"We want our money back," President Obama said last week, selling the proposed bank tax that according to the Treasury Department ensures "the TARP program does not add to the deficit."

A little background here: TARP -- the Troubled Asset Relief Program -- is 2008's bank bailout. It was assumed at the time (with good reason) that banks wouldn't be able to repay taxpayers in full. To blunt this fear, the bill states under no uncertain terms that:

the President shall submit a legislative proposal that recoups from the financial industry an amount equal to the shortfall in order to ensure that TARP does not add to the deficit or national debt.

That's both fair and responsible -- a rare combination in Washington. Look in the mirror and try to argue that the industry being showered in cash shouldn't be responsible for repaying it. You'll look really stupid.

But last week's proposed "Financial Crisis Responsibility Fee" has been fiercely condemned. And not just by bankers. Even Warren Buffett bluntly responded to the tax by telling CNBC, "I don't understand that."

What gives?  

Here's what. Originally meant for banks, TARP quickly found its way to insurance companies, auto companies, homeowners, you name it. Without arguing whether that was right or wrong, know that every penny -- every single penny -- of TARP's expected shortfall (roughly $117 billion) is projected to come from these nonbanking segments. Indeed, the banking segment of TARP is on track to score a $19 billion profit.

It's easy to say, then, that banks are being unfairly, maybe even unlawfully, billed for the losses of auto companies and insurance companies (meaning AIG, which, curiously, is exempt from the tax). TARP's repayment clause was meant to recoup money lost by TARP's intended patient: the financial industry. Why should the financial industry be on the hook for GM's and Chrysler's losses, most of which were several decades in the making? That's a good question no one has answered coherently.   

The counter is that, sure, banks have repaid TARP, but they also received an Easter basket of other financial goodies charged directly to taxpayers.

This is entirely true. TARP, in some ways, is on the smaller end of bank subsidies doled out over the past two years. Whether this was necessary, no one can sanely argue that banks shouldn't be responsible for repaying these additional giveaways. And there were several of them: Fellow Fool Chris Barker lays out the depressingly long menu of goodies here.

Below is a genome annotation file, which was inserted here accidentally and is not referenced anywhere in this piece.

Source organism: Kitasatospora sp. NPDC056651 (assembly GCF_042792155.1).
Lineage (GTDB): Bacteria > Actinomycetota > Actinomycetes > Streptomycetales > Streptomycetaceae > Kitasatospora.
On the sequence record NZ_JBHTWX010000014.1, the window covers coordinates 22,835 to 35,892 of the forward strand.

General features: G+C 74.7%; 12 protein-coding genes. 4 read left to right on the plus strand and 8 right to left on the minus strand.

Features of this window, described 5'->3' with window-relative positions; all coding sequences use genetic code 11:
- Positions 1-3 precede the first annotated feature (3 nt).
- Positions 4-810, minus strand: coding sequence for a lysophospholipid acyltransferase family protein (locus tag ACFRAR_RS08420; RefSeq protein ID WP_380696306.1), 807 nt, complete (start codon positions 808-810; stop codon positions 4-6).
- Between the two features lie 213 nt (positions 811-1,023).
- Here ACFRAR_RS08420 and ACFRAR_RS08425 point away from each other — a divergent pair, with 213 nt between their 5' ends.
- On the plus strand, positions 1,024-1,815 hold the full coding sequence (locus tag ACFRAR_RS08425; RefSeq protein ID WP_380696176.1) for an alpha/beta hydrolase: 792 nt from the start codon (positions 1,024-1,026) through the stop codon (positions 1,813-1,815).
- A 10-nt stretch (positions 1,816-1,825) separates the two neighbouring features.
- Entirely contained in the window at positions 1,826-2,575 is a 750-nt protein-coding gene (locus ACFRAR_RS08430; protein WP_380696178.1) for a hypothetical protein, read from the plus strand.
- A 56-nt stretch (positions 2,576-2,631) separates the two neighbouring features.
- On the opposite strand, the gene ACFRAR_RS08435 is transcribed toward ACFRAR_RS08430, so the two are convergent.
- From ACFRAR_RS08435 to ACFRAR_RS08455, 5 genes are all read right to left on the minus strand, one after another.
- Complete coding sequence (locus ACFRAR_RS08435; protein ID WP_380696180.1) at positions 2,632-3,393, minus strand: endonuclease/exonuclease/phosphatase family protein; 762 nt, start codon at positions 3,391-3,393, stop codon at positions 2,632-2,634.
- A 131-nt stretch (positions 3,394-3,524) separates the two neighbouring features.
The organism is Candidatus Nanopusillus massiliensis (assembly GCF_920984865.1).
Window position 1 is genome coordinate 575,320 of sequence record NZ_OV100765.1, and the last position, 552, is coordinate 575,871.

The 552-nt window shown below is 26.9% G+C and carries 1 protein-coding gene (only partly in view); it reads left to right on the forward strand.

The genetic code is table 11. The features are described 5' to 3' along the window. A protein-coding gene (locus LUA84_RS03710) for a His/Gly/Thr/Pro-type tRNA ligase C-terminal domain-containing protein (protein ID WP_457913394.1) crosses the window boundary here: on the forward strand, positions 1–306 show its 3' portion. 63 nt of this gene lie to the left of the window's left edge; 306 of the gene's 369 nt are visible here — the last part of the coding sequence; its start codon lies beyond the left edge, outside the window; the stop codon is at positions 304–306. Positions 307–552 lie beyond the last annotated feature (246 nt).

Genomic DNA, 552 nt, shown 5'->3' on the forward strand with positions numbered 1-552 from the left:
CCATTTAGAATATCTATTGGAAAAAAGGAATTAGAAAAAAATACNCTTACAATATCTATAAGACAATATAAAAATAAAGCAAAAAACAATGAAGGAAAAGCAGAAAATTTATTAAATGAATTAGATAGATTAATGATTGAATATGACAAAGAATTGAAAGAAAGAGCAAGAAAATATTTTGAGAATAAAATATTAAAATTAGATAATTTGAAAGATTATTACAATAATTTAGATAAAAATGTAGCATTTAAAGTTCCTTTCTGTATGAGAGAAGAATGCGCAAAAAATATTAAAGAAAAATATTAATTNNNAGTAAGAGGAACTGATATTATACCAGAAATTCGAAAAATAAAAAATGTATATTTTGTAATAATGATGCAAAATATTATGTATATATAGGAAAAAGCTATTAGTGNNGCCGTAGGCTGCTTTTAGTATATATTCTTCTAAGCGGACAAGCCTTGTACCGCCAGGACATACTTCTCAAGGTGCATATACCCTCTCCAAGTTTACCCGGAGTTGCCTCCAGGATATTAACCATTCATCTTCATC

One example is the Temporary Liquidity Guarantee Program (TLGP). Worried that financial institutions wouldn't be able to raise capital, the FDIC began backstopping financial debt in late 2008, making it risk-free for those who bought it. Quite literally, banks were able to borrow for next to nothing while taxpayers (who explicitly back the FDIC) bore all the risk.

Moreover, TLGP is wholly voluntary, unlike TARP, which banks were forced to participate in even if they begged and pleaded to stay out of it.

As of Nov. 30, here's how much the largest financial institutions still held:


TLGP Debt Outstanding

Weighted Average Yield

General Electric (NYSE:GE)

$88 billion


Citigroup (NYSE:C)

$64.6 billion


Bank of America (NYSE:BAC)

$44.5 billion


JPMorgan Chase (NYSE:JPM)

$39.7 billion


Morgan Stanley (NYSE:MS)

$25.1 billion


Goldman Sachs (NYSE:GS)

$21.2 billion


Wells Fargo (NYSE:WFC)

$9.5 billion


Source: Bloomberg.

As Daniel Gross from Slate writes:

For every 100 basis points (i.e., if that debt bore an interest rate of 1.7 percent instead of 0.7 percent), Goldman is saving $213 million in interest costs per year. In the spring of 2009, when much of this debt was issued, the spread -- i.e., the difference between the interest rates charged to private-sector corporate borrowers and to the government borrowers -- was significant. In April 2009, it stood at 540 basis points. I don't know what to call this other than a huge subsidy.

Bingo: TLGP, along with several other programs, are huge, direct subsidies by any definition. If the bank tax were presented as a way to compensate taxpayers for these programs, we'd have no problem. People would love it. Beg for more of it. Wonder why it took this long to do it. Instead, it's been presented as a way to recoup money that, to be fair, has already been recouped. That makes the whole thing look groundless, vengeful, and prone to confuse an already bamboozled public.

Fool contributor Morgan Housel doesn't own shares in any of the companies mentioned in this article. The Fool has a disclosure policy.